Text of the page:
Do you keep track of how long it takes you to get through a single roll of filament? What about the number of objects you can print with it? If you’re a prolific maker, those rolls of filament may eventually just start to run together. Whoops, this one’s done, pop in another and carry on. Seriously, is it time to buy new filament already? Sigh.
Art curator Gabriel Menotti is curious about how just how much you can print with a single 800cm³ spool of PLA filament, so he put together a project to find out, and to display the results. The appropriately named APPROXIMATELY 800cm³ OF PLA is an exhibition currently running as part of the online art event The Wrong (again) – New Digital Art Biennale. The project began with an open call for submissions of 3D design files from anyone who wanted to participate. Every day, one item is selected from the emailed entries, printed, and displayed on the project website. All selected entries have so far been printed from a single 800cm³ spool of PLA, and the project will continue until the spool has run out.
It’s a fun concept that almost seems a bit gimmicky until you consider the deeper motivation behind it. As an event press release states:
“Much of the excitement about digital fabrication technologies comes from the limitless reproducibility they seem (to) allow. 3D printed materials in particular have acquired the status of a new primordial clay, able to take any imaginable shape, recuperating historical artefacts that have been ruined and restoring the capacity of walking to the invalid. But, as with other theologies of prosperity, this one can be very contradictory. The presentation of 3D printing as a technology of abundance overlooks not only the secular obstacles of copyright legislation, but also the world’s material scarcity, as if the transformation of prime matter into manufactured goods consumed no energy or natural resources.”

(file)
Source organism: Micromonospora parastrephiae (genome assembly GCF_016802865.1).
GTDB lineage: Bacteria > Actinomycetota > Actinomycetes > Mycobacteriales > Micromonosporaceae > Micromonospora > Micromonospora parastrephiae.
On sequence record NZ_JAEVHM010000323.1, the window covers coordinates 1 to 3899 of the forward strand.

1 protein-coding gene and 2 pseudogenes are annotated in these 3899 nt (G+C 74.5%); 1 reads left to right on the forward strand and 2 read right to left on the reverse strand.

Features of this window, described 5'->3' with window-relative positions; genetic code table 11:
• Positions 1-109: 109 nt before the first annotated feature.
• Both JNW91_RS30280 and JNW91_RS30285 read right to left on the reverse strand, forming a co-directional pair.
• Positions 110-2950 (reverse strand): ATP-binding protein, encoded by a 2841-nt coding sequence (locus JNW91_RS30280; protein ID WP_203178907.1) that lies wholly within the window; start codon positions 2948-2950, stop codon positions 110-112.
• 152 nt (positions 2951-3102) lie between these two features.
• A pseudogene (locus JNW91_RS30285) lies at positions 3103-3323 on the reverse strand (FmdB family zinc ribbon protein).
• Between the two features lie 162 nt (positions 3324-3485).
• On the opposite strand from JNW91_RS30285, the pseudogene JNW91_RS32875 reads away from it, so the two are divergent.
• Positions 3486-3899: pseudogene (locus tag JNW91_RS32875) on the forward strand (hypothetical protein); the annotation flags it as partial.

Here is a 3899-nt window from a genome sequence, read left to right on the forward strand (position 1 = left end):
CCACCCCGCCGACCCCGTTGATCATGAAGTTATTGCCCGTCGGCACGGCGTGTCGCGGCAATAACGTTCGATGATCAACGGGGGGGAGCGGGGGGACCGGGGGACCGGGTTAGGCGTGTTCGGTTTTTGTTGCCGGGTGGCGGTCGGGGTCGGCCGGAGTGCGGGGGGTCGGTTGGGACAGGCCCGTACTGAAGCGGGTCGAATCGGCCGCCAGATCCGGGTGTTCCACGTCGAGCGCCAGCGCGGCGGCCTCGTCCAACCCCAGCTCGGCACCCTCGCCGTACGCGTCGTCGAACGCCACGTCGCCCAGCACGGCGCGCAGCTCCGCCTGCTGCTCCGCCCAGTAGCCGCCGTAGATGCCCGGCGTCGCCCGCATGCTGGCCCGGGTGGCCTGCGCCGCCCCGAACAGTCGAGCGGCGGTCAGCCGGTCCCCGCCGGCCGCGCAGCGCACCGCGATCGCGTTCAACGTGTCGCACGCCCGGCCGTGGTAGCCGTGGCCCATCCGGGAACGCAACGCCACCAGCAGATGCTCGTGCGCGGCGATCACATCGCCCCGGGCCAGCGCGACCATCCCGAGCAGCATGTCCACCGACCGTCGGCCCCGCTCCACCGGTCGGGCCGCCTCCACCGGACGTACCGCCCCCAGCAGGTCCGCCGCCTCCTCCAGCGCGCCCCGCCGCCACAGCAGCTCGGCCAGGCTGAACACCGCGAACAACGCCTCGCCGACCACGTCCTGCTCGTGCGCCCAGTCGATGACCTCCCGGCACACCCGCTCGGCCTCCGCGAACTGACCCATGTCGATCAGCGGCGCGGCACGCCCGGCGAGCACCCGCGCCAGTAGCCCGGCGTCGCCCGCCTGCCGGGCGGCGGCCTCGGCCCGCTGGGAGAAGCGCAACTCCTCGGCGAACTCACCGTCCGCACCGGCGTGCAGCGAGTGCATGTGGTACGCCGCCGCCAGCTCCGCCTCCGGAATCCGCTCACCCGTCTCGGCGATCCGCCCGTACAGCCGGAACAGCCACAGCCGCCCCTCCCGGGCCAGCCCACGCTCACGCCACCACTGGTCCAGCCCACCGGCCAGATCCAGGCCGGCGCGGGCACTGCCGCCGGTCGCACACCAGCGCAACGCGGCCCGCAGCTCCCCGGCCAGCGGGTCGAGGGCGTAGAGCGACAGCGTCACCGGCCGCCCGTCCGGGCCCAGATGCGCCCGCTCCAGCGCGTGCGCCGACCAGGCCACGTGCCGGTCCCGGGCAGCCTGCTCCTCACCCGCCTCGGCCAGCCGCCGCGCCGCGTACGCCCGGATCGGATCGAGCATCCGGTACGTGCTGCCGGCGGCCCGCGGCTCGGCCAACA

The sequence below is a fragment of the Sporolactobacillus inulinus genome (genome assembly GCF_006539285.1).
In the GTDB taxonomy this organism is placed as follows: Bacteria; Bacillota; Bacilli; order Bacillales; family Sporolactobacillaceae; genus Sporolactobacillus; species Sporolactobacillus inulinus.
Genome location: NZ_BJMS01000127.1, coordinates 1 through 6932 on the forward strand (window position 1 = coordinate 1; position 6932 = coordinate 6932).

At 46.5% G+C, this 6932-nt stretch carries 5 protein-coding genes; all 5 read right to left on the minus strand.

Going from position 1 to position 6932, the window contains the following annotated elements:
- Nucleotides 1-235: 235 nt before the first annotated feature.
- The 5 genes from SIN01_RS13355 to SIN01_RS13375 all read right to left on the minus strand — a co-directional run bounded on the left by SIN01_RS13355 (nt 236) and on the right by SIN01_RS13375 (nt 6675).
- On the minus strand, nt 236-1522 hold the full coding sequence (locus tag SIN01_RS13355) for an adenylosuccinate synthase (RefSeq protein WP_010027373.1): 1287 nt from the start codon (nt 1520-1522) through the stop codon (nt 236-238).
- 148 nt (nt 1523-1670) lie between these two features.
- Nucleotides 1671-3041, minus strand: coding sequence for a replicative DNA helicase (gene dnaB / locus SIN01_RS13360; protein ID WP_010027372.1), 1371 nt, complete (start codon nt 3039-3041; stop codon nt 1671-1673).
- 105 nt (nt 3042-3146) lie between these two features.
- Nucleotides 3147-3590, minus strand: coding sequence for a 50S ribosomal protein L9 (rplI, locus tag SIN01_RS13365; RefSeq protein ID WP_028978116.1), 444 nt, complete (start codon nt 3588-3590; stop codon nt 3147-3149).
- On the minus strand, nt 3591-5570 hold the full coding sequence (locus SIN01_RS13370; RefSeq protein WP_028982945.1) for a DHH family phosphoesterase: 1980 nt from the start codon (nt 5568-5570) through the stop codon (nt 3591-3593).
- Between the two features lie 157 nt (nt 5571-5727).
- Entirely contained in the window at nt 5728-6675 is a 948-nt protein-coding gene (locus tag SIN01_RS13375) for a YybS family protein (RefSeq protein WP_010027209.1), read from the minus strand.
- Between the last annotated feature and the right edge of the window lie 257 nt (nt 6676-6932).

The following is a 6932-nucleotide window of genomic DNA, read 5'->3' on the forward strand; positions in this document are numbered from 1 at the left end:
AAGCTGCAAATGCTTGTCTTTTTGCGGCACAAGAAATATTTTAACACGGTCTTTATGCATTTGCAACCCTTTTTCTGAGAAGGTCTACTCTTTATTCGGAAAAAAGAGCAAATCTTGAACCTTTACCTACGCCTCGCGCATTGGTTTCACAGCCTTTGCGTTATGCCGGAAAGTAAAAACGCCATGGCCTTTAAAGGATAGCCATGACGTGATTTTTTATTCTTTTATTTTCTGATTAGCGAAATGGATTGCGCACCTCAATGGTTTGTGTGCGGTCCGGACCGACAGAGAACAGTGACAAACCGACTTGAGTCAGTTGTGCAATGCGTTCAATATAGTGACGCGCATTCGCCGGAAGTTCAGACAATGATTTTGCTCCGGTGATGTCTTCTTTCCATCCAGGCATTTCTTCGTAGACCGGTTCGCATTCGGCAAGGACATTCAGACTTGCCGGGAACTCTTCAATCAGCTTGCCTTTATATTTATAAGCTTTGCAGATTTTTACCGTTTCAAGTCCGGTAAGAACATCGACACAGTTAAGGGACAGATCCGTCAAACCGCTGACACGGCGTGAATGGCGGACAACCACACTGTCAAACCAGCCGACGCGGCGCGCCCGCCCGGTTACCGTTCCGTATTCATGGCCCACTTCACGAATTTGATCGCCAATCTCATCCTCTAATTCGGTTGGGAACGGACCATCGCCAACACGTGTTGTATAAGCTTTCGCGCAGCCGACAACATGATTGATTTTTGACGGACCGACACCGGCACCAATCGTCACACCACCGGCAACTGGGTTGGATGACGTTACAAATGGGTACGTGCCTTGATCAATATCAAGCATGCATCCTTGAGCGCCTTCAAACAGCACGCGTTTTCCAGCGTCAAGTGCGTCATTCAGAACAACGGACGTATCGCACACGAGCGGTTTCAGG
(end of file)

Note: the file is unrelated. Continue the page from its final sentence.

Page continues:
APPROXIMATELY 800cm³ OF PLA takes the limitless resources that 3D printing offers and makes them finite, making you ask yourself what you would print if you only had a limited amount of material to work with. As the project’s coordinators ask, “Will it be enough for everything that is worth being made?” Of course it won’t, and that’s the message behind the exhibition. It’s incredible to be able to create and create, seemingly infinitely, but when it becomes that easy, we run the risk of taking those resources for granted.
The project is sort of a microcosm of the 3D printing world, displaying everything from the profound to the profane. Some, like Patrick Lichty’s print of his friend’s brain tumor MRI, illustrate the incredible potential of 3D printing and crowdsourcing to save lives – Lichty’s notes state that his afflicted friend, Salvatore Iaconesi, uploaded all of his medical data to the Internet as an open source project intended to find a cure. Then there’s the “just because we can” aspect of 3D printing, like the entry from Dennis de Bel, who actually scanned and printed his own excrement. I guess that’s how we know 3D printing has really made it as an art form, because where would high art be without the scatological?
If you’d like to submit your own entry, you can email the STL or OBJ file to email@example.com. Full conditions can be found here, but entrants are encouraged to submit absolutely anything they can think of, “even things that were not originally intended to be printed!” The printed entries will be on display at Baile in Vitoria, Brazil, as well as on the project website. Discuss this story in the 3D Printing With PLA forum on 3DPB.com.
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